Oxidation of fatty acids:
Muscles of the body oxidize normally the glucose (glycogen) as their energy fuel but fatty acids may also be oxidized when glucose (glycogen) concentration falls below normal.
Fatty acids on their oxidation form acetyl CoA or “active acetate” which later enters the citric acid cycle.
There are several explanations of how fatty acids are broken-down by oxidation. Out of them the most important one is the classical theory of ?- oxidation elaborated by Knoop.
According to this theory fatty acid chains are oxidized by the removal of two carbon atoms at a time.
The carbon atom in the ?-position to the carboxyl group is assumed to be attacked with the formation of the corresponding ?-keto add, then the two terminal carbon atoms are split off as acitic acid.
A new carboxyl group (—COOH) is formed at the site of the keto (=CO) grouping so that a fatty acid remains with two carbon atoms fewer than the original.
Again the new ?-carboo atom is attacked and two more carbon atoms are split off. Thus, the fatty acid is broken-down by the removal of two carbon atoms at a time, until finally the stage of aceto-acetic acid (?-keto butyric acid) is reached.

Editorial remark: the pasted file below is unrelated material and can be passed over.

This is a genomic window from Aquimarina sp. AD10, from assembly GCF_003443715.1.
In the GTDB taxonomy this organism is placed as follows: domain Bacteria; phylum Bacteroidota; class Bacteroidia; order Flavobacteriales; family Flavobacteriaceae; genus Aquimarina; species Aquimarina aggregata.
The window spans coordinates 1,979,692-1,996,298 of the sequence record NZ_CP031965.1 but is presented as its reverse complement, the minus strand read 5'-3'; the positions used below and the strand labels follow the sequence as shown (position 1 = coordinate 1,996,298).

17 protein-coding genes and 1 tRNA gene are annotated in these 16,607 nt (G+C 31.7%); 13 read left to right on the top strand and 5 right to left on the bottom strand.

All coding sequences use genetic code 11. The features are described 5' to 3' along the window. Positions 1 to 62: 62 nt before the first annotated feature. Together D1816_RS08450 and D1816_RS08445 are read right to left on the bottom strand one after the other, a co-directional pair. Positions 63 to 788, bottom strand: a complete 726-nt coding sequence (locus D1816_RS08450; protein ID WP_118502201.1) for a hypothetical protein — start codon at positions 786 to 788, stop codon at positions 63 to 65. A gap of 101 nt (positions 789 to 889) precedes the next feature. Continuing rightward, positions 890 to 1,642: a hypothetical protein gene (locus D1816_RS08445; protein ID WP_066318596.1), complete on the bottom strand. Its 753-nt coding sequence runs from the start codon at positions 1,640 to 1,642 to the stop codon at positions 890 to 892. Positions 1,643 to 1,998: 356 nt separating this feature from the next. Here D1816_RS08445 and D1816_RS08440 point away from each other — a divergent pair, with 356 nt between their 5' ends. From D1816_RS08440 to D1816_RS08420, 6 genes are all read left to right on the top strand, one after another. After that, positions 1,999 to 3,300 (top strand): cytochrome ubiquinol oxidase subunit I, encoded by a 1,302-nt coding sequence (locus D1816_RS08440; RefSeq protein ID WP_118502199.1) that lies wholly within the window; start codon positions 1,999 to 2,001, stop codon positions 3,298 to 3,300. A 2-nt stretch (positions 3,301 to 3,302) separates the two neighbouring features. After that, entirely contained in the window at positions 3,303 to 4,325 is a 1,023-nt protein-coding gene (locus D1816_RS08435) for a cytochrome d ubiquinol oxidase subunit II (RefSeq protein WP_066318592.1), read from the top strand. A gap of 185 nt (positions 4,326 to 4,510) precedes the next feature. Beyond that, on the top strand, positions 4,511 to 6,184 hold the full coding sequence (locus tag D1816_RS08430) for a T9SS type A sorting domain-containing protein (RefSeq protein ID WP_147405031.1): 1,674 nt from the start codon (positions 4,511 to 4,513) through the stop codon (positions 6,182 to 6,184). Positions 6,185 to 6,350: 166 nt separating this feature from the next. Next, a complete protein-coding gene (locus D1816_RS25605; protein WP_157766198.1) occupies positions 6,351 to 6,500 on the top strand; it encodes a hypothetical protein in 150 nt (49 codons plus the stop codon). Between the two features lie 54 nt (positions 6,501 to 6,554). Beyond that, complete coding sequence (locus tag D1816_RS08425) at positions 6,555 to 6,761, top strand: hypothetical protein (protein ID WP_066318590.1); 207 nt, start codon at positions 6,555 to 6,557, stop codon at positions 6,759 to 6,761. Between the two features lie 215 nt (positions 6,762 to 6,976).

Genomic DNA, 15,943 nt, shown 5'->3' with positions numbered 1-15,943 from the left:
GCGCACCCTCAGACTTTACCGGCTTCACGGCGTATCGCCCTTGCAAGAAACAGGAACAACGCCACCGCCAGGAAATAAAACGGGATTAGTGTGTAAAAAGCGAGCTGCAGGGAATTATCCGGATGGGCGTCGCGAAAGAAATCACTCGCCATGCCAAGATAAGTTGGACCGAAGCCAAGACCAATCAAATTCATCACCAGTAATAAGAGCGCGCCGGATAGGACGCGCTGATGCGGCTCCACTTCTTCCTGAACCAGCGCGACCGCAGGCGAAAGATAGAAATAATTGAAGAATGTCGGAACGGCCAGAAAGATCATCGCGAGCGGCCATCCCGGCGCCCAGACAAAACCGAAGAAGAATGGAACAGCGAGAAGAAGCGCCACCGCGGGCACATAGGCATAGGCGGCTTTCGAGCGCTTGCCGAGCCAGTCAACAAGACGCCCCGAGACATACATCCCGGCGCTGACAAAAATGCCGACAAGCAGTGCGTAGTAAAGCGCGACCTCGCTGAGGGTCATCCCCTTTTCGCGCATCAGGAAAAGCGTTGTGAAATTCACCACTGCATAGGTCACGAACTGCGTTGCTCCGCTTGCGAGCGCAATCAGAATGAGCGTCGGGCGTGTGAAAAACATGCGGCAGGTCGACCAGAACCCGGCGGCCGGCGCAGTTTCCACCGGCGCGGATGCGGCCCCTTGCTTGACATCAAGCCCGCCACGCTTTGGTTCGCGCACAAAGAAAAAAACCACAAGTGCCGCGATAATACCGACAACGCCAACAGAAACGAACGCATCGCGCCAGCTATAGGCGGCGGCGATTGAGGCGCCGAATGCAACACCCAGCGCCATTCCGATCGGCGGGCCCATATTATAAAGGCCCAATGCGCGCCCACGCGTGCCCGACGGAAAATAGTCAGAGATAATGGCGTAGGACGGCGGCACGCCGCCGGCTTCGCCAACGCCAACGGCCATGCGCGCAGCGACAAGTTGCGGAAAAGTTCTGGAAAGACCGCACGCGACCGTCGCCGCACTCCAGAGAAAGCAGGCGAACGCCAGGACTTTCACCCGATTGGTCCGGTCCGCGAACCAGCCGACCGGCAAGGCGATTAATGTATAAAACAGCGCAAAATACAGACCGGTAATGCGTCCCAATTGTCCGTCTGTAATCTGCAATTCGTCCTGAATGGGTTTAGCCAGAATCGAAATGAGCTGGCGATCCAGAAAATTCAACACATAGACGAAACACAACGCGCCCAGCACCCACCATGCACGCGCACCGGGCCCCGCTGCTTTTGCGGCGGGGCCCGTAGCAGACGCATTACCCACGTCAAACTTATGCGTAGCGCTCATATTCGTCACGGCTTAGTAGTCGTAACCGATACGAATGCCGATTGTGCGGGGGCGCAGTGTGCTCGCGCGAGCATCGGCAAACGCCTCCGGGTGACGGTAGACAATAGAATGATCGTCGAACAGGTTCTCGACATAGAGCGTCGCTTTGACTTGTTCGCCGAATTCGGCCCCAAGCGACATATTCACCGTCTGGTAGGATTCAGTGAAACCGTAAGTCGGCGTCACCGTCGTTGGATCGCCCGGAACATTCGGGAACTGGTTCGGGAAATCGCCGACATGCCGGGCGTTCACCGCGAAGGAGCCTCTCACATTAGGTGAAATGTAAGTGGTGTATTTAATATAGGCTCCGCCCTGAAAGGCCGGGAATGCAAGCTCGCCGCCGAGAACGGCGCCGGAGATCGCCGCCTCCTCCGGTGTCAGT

According to the modern views of GREEN .Lynen and Kbnnbdy the oxidation of fatty acid involves the following five chemical reactions which take place in the cell mitochondria.
During this reaction the fatty acid is converted into active fatty acid in the form of acetyl CoA derivative.
At- least three activating enzymes (thiokinases) take part in this reaction. One acts on acetic and propionic acids, the second on acids having four to twelve carbon atoms and the third on acids having more than twelve carbon atoms.
The thiokinases require a supply of ATP and Co-enzyme A, while the theophorases require NAD, as in the reaction by which a-ketoglutarate is converted to succinyl CoA. They do not require ATP. Succinyl CoA can also be formed from succinate and GTP by a thiokinase.
Once the fatty acid has been activated, it can be dehydrogenated in the a, ?-position by acyl dehydrogenases.
These enzymes contain a flavoprotein, flavin adenine nucleotide, and they show specificity in relation to the chain length of the fatty acid.
The reaction is not reversible by the same enzyme but may be reversible in the presence of reductases which require NADPH.
In the next reaction the compound takes up one molecule of water under the influence of an enoyl CoA hydratase to form ?-hydroxy acyl CoA derivative.
During this reaction the ?-hydroxy acyl Co. derivative is oxidized to a keto group in the presence of ?-hydoxyl acyl dehyrogenases and NAD.
The NADH and FADH formed in the dehydrogenation step are oxidized through the hydrogen transport system and provide pa of the energy, in the form of ATP, which is obtained from fatty act oxidation.
5. Thiolytic cleavage:
The final step in the process of ?-oxidation in cleavage of the ?-keto derivative by a molecule of Co-enzyme A.
The reaction is similar to hydrolysis, involving the sulphydryl group of CoA instead of water and is called thioiysis.